Shadow Lobbying and the 2016 Election

Lobbyists have come to play a significant role supporting many of the 2016 presidential campaigns through direct donations and fundraising. Lobby Blog has previously reported that Democratic presidential candidate Hillary Clinton “received more than $600,000 from more than 300 different registered lobbyists and PACs in the first half of 2015” and Republican presidential candidate Jeb Bush’s Right to Rise Super PAC has “brought in $523,325 from lobby firms and $282,850 from 107 lobbyists, according to the Federal Election Commission.” However, this may not be the full story. According to Politico only a fraction of the lobbyists who fundraise for campaigns are reported in the mandatory disclosures from campaigns, once again highlighting the issue of the “unlobbyist” and shadow lobbying.

As previously reported by Lobby Blog, unlobbyists are those who participate in lobbying activities without ever formally registering as a lobbyist. According to the Politico report, “A quarter of the “Hillblazers” who bundled $100,000 or more for Clinton work at lobbying firms or public affairs agencies lobby at the state level or otherwise make their living from influencing the government on behalf of special interests, even though they aren’t themselves registered to lobby Congress. For Bush, 58 of the 342 people who raised at least $17,600 are advocates and operatives linked to the influence industry, although they aren’t reported as federal lobbyists.”

In total, when all donations from all professional influencers are added up, Clinton received at least $5.4 million compared to $3.2 million from registered lobbyists disclosed to the FEC, a difference of $2.2 million dollars. Similarly, when examining donations to the Bush campaign Politico found that he received $1.02 million in total from professional influencers, more than double the $408,000 that was reported from registered lobbyists.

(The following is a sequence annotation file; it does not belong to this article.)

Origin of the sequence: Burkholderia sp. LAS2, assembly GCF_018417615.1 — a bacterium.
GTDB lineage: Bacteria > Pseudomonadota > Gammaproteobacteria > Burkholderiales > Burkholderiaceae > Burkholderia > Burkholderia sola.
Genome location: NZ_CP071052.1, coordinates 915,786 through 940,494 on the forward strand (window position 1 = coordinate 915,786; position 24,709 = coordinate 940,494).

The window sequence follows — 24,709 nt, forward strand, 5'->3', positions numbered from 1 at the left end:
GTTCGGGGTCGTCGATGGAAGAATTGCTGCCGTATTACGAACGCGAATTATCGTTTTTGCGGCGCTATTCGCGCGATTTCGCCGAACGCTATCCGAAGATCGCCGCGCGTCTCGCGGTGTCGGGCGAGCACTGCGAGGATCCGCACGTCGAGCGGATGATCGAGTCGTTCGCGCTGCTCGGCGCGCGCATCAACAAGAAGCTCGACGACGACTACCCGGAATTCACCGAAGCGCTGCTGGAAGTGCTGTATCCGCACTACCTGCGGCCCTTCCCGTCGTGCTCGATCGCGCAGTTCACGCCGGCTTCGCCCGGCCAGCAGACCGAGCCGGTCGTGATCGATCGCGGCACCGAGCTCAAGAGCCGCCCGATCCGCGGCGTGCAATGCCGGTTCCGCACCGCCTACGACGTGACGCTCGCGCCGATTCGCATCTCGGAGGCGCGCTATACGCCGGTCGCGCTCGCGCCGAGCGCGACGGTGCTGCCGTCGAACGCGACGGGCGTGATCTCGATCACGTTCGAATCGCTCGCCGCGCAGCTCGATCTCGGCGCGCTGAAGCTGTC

Discussing this issue with Politico Matthew Rumsey, a senior policy analyst at the nonpartisan Sunlight Foundation said, “It really speaks to the breadth of the loopholes that exist for D.C. lobbyists: Once you reach a certain point in your career, you never have to register to lobby no matter how much influence you’re exerting.”  Politico underscores this point highlighting Steven W. Farber, president and founding partner of Brownstein Hyatt Farber Schreck. According to the report, “He bundled at least $100,000 for Clinton, so he’s listed as a Hillblazer. But he hasn’t registered as a lobbyist since 2008, although he now employs an army of them.” reports that the firm brought in $23,400,000 in lobbying revenue in 2014.

However, not all 2016 presidential candidates have been willing to embrace the support of lobbyists and other professional political influencers. In an interview with Breitbart top Republican presidential candidate Donald Trump has said, “I don’t need anybody’s money. I’m not running with anybody’s money. I’m spending my own money. But the lobbyists have — they totally control these politicians. Just take a look, in one of the articles, very recently, I see Bush with the lobbyists. And he’s sitting there with all of these people. They’re totally telling them what to do, like a little puppet. And the same with Hillary, and the same with everybody else.”

As these issue of lobbyists and the 2016 presidential election develop Lobby Blog will continue to monitor the issue and report the latest lobbying news.

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